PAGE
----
Hardcover ISBN: 9781503628489
While much recent ecocriticism has questioned the value of nature as a concept, Thought's Wilderness insists that it is analytically and politically indispensable, and that romanticism shows us why. Without a concept of nature, Greg Ellermann argues, our thinking is limited to the world that capitalism has made.
Defamiliarizing the tradition of romantic nature writing, Ellermann contends that the romantics tried to circumvent the domination of nature that is essential to modern capitalism. As he shows, poets and philosophers in the period such as Immanuel Kant, G. W. F. Hegel, Mary Wollstonecraft, William Wordsworth, and Percy Shelley were highly attuned to nature's ephemeral, ungraspable forms: clouds of vapor, a trace of ruin, deep silence, and the "world-surrounding ether." Further, he explains how nature's vanishing—its vulnerability and its flight from apprehension—became a philosophical and political problem. In response to a nascent industrial capitalism, romantic writers developed a poetics of wilderness—a poetics that is attentive to fleeting presence and that seeks to let things be. Trying to imagine what ultimately eludes capture, the romantics recognized the complicity between conceptual and economic domination, and they saw how thought itself could become a technology for control. This insight, Ellermann proposes, motivates romantic efforts to think past capitalist instrumentality and its devastation of the world.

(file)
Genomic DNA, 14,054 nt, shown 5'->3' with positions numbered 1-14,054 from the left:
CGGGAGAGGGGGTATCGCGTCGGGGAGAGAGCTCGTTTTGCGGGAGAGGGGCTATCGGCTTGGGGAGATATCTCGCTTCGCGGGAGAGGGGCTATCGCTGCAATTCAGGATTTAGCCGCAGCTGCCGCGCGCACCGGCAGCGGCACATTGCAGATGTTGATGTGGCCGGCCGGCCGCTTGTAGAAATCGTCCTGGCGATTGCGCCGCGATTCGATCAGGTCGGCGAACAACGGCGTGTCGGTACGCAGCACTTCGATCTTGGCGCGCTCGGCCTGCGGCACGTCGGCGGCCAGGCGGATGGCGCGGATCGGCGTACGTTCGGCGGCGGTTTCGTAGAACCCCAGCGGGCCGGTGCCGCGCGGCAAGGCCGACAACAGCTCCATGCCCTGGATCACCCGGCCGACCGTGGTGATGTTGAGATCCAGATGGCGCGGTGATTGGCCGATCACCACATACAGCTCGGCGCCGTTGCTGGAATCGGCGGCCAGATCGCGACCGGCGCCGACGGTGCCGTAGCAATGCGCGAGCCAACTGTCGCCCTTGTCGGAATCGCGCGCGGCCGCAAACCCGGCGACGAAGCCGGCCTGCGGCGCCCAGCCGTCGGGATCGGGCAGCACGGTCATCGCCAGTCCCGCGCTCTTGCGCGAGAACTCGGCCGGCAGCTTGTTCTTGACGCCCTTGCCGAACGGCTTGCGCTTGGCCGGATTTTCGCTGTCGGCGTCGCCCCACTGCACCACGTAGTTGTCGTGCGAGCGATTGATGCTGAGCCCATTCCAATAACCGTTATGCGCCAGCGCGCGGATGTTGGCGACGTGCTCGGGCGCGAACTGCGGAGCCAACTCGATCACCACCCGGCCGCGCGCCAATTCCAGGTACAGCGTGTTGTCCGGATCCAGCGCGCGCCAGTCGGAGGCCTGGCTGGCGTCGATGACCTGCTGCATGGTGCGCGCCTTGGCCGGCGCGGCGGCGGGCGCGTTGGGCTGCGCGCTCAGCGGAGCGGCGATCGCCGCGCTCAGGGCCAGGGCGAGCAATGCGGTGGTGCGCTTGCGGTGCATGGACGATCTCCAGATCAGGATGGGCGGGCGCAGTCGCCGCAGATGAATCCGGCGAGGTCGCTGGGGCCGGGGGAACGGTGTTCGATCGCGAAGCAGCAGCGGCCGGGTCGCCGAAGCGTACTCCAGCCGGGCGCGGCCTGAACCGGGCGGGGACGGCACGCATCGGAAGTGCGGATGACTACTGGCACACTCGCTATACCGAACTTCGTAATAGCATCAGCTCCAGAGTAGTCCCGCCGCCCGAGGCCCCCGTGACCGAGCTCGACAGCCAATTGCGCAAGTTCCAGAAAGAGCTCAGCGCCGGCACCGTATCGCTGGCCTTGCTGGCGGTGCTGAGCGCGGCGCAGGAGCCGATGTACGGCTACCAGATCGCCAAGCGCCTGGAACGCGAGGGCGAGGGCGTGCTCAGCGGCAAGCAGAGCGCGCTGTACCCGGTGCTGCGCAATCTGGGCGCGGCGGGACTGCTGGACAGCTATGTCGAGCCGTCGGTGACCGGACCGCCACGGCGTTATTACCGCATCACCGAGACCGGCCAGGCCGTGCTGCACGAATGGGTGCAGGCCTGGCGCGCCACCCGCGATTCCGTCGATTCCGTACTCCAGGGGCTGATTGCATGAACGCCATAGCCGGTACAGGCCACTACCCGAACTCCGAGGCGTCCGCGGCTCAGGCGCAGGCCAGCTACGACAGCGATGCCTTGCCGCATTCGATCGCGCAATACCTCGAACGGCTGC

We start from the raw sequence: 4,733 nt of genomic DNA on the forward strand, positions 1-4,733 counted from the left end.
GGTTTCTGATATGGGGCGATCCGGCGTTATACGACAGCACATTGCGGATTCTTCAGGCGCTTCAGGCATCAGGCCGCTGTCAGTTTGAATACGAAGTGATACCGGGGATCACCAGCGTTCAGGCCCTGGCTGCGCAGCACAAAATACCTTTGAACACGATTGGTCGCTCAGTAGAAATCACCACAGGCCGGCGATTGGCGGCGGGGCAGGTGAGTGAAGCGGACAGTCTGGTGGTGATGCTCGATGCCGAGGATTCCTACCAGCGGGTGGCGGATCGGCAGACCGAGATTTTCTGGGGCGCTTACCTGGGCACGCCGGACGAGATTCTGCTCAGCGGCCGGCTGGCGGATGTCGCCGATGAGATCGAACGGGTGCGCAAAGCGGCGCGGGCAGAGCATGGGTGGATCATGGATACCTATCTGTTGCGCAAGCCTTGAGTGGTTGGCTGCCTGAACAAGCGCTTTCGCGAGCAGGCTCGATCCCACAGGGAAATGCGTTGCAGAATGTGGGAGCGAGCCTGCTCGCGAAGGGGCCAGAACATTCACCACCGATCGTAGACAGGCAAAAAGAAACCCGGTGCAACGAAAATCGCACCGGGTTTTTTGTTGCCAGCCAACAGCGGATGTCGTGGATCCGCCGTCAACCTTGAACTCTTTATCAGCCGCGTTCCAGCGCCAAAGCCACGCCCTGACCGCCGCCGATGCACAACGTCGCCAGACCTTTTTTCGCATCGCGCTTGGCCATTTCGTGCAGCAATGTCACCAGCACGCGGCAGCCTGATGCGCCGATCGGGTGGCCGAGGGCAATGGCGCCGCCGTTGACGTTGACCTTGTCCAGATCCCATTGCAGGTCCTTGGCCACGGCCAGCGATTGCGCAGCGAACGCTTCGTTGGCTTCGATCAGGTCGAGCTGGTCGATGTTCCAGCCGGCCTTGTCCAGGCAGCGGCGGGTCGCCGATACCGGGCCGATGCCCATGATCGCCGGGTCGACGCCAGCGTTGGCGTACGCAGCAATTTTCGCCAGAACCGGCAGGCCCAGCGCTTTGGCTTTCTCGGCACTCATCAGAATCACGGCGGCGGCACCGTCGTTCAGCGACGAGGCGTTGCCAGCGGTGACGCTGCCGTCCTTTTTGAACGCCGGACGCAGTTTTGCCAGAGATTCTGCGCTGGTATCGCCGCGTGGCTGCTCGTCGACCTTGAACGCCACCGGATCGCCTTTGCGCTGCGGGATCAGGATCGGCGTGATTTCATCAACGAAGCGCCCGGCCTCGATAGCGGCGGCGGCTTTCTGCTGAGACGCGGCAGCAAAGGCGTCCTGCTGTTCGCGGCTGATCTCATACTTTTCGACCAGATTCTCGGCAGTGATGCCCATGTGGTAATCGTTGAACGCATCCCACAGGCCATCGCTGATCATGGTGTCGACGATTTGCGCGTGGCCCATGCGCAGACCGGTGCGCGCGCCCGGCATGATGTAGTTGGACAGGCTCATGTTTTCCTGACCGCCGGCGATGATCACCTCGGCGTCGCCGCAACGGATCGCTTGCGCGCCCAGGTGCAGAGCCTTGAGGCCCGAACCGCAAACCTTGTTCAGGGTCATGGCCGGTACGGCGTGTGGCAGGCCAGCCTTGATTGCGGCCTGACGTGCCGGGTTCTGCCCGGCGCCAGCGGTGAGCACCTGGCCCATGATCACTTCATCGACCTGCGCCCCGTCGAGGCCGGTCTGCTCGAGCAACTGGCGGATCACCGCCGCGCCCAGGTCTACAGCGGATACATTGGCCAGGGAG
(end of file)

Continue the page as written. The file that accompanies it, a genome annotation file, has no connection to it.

Ultimately, this new work undertakes a fundamental rethinking of the aesthetics and politics of nature.
About the author
Greg Ellermann is Lecturer in English at Yale University.
"This erudite, eloquent, and genuinely original book, with its nuanced close readings and fascinating reassessment of the reception of romanticism, makes a persuasive case for the continuing resonance of a romantic poetics of nature."
—Catherine Rigby, University of Cologne
"This is a vital, eloquent, and necessary book, which scholars of romanticism and ecocriticism will be engaging for years to come."
—Jonathan Sachs, Concordia University